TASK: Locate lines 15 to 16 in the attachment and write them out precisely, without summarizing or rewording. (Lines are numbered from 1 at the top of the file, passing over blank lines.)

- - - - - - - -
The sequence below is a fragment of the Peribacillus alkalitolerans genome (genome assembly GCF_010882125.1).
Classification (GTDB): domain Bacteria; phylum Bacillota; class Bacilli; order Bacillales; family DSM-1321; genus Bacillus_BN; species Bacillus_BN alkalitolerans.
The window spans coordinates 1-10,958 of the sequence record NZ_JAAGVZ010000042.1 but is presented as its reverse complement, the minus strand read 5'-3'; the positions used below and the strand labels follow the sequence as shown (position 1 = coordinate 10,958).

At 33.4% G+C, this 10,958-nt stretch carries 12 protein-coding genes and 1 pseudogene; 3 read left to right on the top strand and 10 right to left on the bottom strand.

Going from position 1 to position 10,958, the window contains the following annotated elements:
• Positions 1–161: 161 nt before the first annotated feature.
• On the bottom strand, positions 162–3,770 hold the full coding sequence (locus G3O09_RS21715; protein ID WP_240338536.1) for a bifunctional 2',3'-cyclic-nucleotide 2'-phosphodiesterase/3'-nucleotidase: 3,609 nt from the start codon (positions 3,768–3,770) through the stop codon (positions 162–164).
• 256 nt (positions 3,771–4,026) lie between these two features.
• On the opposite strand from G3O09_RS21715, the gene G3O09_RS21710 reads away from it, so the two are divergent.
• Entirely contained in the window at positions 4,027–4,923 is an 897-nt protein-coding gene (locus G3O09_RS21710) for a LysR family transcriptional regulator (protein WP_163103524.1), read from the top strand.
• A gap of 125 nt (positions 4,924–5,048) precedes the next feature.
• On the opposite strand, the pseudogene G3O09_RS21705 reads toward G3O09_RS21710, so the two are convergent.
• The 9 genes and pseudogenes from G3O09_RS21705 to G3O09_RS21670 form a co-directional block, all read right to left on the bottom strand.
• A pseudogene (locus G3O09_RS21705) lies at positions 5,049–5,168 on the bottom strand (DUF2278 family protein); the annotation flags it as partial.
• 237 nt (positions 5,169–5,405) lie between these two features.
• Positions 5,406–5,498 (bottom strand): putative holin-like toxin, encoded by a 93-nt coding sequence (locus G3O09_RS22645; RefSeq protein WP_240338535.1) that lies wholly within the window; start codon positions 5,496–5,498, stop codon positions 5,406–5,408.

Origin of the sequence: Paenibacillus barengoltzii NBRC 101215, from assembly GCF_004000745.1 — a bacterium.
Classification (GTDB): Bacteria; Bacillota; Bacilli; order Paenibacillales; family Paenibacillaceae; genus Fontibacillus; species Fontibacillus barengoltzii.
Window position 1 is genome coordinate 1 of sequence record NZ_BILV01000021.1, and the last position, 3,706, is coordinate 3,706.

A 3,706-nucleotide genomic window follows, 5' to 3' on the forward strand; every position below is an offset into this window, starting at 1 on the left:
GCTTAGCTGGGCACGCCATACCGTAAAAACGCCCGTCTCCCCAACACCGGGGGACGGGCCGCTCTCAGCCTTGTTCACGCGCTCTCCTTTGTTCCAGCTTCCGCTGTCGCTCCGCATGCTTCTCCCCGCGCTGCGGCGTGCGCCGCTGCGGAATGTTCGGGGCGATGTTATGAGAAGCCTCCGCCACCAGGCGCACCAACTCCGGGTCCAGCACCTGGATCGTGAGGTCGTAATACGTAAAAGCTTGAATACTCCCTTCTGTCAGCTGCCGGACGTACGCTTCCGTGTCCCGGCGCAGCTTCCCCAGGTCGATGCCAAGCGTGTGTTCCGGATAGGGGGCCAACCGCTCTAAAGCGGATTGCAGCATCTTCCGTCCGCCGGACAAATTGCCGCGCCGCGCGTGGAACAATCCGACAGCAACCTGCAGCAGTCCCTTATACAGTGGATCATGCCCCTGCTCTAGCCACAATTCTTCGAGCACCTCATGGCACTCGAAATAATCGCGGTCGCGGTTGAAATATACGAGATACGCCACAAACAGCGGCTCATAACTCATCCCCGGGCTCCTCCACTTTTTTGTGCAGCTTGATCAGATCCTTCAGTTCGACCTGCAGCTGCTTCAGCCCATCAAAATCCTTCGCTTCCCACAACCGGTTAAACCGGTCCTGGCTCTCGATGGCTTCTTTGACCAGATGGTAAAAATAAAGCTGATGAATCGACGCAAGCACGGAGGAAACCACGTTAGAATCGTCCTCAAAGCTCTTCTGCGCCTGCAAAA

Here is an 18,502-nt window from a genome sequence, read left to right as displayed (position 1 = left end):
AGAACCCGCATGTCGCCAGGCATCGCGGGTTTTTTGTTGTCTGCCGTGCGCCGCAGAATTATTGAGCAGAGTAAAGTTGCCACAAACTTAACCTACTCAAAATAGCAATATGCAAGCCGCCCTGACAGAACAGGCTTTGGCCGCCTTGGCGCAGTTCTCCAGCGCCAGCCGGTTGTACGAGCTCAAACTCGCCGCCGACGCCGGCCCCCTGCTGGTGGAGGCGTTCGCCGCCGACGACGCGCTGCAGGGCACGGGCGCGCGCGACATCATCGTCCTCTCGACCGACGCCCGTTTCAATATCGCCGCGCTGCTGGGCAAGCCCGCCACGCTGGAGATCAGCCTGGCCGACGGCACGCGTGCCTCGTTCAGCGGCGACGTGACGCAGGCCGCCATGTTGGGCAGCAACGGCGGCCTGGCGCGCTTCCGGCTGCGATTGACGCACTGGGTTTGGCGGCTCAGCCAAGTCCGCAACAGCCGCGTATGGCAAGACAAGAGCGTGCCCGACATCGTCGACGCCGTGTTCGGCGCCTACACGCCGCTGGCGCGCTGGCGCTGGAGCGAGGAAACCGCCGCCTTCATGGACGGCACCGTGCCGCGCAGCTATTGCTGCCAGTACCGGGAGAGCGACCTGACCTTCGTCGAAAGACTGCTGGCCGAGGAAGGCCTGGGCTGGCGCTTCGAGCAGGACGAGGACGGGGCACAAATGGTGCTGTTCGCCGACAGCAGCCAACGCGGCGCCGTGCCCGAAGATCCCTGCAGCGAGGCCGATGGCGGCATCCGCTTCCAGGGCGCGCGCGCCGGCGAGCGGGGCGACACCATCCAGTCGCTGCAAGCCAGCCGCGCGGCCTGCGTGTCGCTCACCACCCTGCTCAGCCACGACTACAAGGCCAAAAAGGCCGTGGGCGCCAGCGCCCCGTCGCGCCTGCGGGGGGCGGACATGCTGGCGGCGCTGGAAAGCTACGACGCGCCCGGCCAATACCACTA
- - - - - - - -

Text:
• 237 nt (positions 5,169–5,405) lie between these two features.
• Positions 5,406–5,498 (bottom strand): putative holin-like toxin, encoded by a 93-nt coding sequence (locus G3O09_RS22645; RefSeq protein WP_240338535.1) that lies wholly within the window; start codon positions 5,496–5,498, stop codon positions 5,406–5,408.